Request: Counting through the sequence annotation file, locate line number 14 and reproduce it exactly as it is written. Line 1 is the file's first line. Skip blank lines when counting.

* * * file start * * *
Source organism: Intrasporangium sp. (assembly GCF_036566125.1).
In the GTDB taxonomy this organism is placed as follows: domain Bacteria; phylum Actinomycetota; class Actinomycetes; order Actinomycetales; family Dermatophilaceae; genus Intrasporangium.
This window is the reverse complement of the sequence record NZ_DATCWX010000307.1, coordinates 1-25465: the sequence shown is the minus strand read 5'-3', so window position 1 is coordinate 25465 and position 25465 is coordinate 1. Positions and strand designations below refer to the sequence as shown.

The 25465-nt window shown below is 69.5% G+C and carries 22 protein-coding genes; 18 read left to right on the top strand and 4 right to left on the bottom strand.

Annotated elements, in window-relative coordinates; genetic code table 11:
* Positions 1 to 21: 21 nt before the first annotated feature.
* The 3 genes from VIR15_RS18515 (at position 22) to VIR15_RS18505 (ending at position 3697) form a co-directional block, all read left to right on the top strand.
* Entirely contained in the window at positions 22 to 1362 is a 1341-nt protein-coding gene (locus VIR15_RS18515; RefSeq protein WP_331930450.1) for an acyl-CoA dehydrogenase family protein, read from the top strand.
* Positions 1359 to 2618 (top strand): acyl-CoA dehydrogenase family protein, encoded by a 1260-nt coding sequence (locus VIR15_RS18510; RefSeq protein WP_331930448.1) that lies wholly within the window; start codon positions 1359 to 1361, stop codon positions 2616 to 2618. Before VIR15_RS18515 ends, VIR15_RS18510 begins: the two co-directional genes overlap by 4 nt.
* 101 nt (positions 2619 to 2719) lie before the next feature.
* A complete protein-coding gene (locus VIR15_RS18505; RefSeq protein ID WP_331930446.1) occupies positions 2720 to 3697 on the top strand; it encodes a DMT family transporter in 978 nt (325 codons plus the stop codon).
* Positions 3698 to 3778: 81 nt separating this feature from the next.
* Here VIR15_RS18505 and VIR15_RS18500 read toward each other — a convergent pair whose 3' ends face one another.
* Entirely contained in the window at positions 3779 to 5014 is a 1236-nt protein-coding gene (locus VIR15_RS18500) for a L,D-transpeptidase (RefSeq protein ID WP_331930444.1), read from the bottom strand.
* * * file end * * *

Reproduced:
* Entirely contained in the window at positions 3779 to 5014 is a 1236-nt protein-coding gene (locus VIR15_RS18500) for a L,D-transpeptidase (RefSeq protein ID WP_331930444.1), read from the bottom strand.